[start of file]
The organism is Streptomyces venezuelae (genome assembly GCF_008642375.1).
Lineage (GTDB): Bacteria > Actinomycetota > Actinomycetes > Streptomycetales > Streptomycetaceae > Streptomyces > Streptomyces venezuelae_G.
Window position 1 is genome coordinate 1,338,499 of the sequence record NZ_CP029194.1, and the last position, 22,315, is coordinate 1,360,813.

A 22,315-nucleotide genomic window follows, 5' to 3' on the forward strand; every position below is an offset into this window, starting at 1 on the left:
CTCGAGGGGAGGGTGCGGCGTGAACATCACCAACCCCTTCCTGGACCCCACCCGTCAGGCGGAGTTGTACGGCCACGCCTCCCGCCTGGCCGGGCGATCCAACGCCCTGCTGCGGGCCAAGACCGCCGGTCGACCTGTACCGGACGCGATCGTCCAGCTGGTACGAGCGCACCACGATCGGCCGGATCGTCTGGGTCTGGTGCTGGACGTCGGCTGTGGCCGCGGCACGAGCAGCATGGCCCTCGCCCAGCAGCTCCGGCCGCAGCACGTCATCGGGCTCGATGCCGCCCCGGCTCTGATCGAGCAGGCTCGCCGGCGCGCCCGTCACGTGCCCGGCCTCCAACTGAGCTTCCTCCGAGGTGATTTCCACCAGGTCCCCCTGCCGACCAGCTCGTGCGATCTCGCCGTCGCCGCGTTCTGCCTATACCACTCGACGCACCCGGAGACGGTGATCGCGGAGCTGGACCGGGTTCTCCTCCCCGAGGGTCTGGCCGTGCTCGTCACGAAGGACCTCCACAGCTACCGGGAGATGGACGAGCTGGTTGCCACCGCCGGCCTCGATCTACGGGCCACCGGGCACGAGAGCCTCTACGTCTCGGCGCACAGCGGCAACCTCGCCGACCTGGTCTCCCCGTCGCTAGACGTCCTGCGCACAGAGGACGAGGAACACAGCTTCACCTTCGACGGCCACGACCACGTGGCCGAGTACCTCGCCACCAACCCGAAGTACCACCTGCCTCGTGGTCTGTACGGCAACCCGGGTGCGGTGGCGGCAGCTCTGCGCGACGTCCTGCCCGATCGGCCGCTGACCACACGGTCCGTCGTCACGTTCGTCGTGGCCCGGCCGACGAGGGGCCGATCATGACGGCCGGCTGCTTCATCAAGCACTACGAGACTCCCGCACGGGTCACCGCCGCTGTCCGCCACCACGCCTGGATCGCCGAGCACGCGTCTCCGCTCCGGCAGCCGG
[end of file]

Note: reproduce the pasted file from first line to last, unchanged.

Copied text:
The organism is Streptomyces venezuelae (genome assembly GCF_008642375.1).
Lineage (GTDB): Bacteria > Actinomycetota > Actinomycetes > Streptomycetales > Streptomycetaceae > Streptomyces > Streptomyces venezuelae_G.
Window position 1 is genome coordinate 1,338,499 of the sequence record NZ_CP029194.1, and the last position, 22,315, is coordinate 1,360,813.

A 22,315-nucleotide genomic window follows, 5' to 3' on the forward strand; every position below is an offset into this window, starting at 1 on the left:
CTCGAGGGGAGGGTGCGGCGTGAACATCACCAACCCCTTCCTGGACCCCACCCGTCAGGCGGAGTTGTACGGCCACGCCTCCCGCCTGGCCGGGCGATCCAACGCCCTGCTGCGGGCCAAGACCGCCGGTCGACCTGTACCGGACGCGATCGTCCAGCTGGTACGAGCGCACCACGATCGGCCGGATCGTCTGGGTCTGGTGCTGGACGTCGGCTGTGGCCGCGGCACGAGCAGCATGGCCCTCGCCCAGCAGCTCCGGCCGCAGCACGTCATCGGGCTCGATGCCGCCCCGGCTCTGATCGAGCAGGCTCGCCGGCGCGCCCGTCACGTGCCCGGCCTCCAACTGAGCTTCCTCCGAGGTGATTTCCACCAGGTCCCCCTGCCGACCAGCTCGTGCGATCTCGCCGTCGCCGCGTTCTGCCTATACCACTCGACGCACCCGGAGACGGTGATCGCGGAGCTGGACCGGGTTCTCCTCCCCGAGGGTCTGGCCGTGCTCGTCACGAAGGACCTCCACAGCTACCGGGAGATGGACGAGCTGGTTGCCACCGCCGGCCTCGATCTACGGGCCACCGGGCACGAGAGCCTCTACGTCTCGGCGCACAGCGGCAACCTCGCCGACCTGGTCTCCCCGTCGCTAGACGTCCTGCGCACAGAGGACGAGGAACACAGCTTCACCTTCGACGGCCACGACCACGTGGCCGAGTACCTCGCCACCAACCCGAAGTACCACCTGCCTCGTGGTCTGTACGGCAACCCGGGTGCGGTGGCGGCAGCTCTGCGCGACGTCCTGCCCGATCGGCCGCTGACCACACGGTCCGTCGTCACGTTCGTCGTGGCCCGGCCGACGAGGGGCCGATCATGACGGCCGGCTGCTTCATCAAGCACTACGAGACTCCCGCACGGGTCACCGCCGCTGTCCGCCACCACGCCTGGATCGCCGAGCACGCGTCTCCGCTCCGGCAGCCGG